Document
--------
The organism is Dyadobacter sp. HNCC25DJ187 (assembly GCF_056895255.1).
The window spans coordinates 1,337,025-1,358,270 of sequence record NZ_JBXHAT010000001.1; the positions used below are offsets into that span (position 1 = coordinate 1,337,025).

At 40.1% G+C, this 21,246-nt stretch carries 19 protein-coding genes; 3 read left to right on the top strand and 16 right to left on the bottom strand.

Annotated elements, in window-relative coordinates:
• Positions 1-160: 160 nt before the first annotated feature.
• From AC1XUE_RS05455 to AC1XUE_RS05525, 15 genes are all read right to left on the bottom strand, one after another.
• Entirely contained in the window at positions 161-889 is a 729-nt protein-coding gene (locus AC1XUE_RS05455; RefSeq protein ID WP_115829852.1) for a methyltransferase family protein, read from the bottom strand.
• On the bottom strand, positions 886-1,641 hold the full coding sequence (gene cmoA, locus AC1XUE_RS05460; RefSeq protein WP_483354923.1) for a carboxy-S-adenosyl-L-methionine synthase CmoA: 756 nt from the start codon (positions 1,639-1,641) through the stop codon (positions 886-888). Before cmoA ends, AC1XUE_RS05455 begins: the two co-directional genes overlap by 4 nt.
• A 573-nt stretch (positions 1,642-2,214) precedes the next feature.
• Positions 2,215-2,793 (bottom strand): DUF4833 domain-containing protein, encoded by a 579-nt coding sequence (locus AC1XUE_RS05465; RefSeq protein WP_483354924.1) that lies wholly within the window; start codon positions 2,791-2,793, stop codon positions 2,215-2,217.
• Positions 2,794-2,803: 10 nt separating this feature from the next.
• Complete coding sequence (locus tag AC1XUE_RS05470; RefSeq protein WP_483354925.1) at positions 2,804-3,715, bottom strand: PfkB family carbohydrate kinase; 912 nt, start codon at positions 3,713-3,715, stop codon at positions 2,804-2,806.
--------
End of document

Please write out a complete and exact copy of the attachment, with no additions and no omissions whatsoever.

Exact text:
The organism is Dyadobacter sp. HNCC25DJ187 (assembly GCF_056895255.1).
The window spans coordinates 1,337,025-1,358,270 of sequence record NZ_JBXHAT010000001.1; the positions used below are offsets into that span (position 1 = coordinate 1,337,025).

At 40.1% G+C, this 21,246-nt stretch carries 19 protein-coding genes; 3 read left to right on the top strand and 16 right to left on the bottom strand.

Annotated elements, in window-relative coordinates:
• Positions 1-160: 160 nt before the first annotated feature.
• From AC1XUE_RS05455 to AC1XUE_RS05525, 15 genes are all read right to left on the bottom strand, one after another.
• Entirely contained in the window at positions 161-889 is a 729-nt protein-coding gene (locus AC1XUE_RS05455; RefSeq protein ID WP_115829852.1) for a methyltransferase family protein, read from the bottom strand.
• On the bottom strand, positions 886-1,641 hold the full coding sequence (gene cmoA, locus AC1XUE_RS05460; RefSeq protein WP_483354923.1) for a carboxy-S-adenosyl-L-methionine synthase CmoA: 756 nt from the start codon (positions 1,639-1,641) through the stop codon (positions 886-888). Before cmoA ends, AC1XUE_RS05455 begins: the two co-directional genes overlap by 4 nt.
• A 573-nt stretch (positions 1,642-2,214) precedes the next feature.
• Positions 2,215-2,793 (bottom strand): DUF4833 domain-containing protein, encoded by a 579-nt coding sequence (locus AC1XUE_RS05465; RefSeq protein WP_483354924.1) that lies wholly within the window; start codon positions 2,791-2,793, stop codon positions 2,215-2,217.
• Positions 2,794-2,803: 10 nt separating this feature from the next.
• Complete coding sequence (locus tag AC1XUE_RS05470; RefSeq protein WP_483354925.1) at positions 2,804-3,715, bottom strand: PfkB family carbohydrate kinase; 912 nt, start codon at positions 3,713-3,715, stop codon at positions 2,804-2,806.